World Maritime News (65)

Carriers lose fight to keep consortia block exemption regulation

The European Commission has finally brought the axe down on the consortia block exemption regulation that had allowed container lines to avoid elements of antitrust law after carriers failed to persuade the regulator to extend the rule. The decision comes after a long-running review of the regulation, which was last extended for a four-year term in 2020 and published its staff working document summarizing its evaluation findings.

The ripples from Europe’s decision are being felt in the UK and Australia, two other jurisdictions where container shipping’s antitrust exemption is under review. “The EC has taken a sensible decision, and the UK government should follow suit to ensure that shipping lines in the future will be subject to competition law,” Steve Parker, director-general of the British International Freight Association (BIFA), said in a statement. The UK’s block exemption for liner shipping also expires in April 2024. In Australia, a decision on whether carriers will continue to enjoy immunity from antitrust regulations is expected soon. An eight-month probe into Australia’s maritime industry was launched by the Productivity Commission late last year after complaints by shippers about soaring freight rates and ancillary fees, together with years of industrial unrest among dock workers. In the US, a House bill that would allow the Federal Maritime Commission to block an agreement immediately rather than having to seek a federal injunction was introduced in March. But the Transportation and Infrastructure subcommittee hasn’t voted on the legislation. At the same time, it has pushed other legislation seeking to amend the Ocean Shipping Reform Act of 2002 to the House floor for a final vote.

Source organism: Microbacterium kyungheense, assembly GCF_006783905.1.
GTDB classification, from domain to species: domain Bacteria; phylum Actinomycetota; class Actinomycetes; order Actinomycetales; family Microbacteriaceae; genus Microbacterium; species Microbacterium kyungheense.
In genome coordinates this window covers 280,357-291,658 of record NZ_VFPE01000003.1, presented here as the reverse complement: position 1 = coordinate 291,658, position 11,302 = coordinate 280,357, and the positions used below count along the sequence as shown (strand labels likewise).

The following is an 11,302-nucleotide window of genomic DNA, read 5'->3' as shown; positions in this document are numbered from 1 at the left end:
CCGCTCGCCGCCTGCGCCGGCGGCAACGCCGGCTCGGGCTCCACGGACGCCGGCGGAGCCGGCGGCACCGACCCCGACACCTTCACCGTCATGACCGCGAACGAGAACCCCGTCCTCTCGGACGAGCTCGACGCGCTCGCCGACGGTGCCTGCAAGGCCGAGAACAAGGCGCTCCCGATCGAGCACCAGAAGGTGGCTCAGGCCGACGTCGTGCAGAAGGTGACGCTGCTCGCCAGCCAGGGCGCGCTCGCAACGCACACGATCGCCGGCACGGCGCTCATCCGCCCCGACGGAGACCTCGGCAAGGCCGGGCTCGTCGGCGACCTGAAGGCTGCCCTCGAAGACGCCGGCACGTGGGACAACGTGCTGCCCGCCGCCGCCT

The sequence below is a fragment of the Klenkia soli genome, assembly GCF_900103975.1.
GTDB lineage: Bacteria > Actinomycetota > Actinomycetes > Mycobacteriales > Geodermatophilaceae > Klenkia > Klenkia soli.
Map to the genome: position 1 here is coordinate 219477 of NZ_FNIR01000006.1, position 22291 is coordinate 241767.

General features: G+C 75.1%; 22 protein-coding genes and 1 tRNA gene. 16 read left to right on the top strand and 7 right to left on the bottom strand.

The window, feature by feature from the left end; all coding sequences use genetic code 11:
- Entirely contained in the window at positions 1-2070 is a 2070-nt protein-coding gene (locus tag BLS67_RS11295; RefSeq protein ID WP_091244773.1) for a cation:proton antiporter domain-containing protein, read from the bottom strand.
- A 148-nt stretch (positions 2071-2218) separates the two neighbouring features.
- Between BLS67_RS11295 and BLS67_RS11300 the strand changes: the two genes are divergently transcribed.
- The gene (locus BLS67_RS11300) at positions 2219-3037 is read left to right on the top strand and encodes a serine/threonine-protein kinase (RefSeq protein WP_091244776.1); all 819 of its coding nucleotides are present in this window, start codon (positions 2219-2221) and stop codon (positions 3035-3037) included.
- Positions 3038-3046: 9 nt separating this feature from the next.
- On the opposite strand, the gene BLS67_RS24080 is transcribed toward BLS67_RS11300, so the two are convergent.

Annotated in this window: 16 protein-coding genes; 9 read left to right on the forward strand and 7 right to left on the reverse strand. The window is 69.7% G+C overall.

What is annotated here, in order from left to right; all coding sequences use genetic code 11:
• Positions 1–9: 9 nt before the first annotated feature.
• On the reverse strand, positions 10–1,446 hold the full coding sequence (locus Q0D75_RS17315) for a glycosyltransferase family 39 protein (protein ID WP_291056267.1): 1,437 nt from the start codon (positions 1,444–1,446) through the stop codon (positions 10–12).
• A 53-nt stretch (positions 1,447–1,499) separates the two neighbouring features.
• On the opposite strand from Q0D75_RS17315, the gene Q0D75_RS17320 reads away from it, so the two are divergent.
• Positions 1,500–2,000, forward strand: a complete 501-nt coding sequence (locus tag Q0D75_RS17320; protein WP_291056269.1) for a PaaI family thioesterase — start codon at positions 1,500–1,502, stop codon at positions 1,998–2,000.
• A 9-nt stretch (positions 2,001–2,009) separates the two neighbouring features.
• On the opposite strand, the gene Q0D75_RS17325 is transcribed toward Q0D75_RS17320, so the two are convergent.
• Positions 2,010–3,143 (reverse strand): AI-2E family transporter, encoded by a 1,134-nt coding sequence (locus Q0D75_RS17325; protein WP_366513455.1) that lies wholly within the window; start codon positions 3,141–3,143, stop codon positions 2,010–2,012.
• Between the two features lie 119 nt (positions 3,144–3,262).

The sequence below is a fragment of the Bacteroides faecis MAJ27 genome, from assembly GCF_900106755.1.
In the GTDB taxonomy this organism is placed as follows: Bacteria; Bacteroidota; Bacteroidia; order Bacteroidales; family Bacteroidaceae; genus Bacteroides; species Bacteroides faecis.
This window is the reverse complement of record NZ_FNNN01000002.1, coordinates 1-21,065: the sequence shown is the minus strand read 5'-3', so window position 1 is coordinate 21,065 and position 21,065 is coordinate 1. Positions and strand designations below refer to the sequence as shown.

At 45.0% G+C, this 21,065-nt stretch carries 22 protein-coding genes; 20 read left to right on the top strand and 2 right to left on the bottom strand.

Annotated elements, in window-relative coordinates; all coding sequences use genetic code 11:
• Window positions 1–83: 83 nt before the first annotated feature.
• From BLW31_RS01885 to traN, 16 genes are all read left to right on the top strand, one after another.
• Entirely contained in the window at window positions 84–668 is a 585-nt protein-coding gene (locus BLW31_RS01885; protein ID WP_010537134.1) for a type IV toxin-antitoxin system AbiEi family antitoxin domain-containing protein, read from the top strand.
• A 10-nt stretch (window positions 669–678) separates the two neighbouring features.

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Fears of unintended consequences from removal of block exemption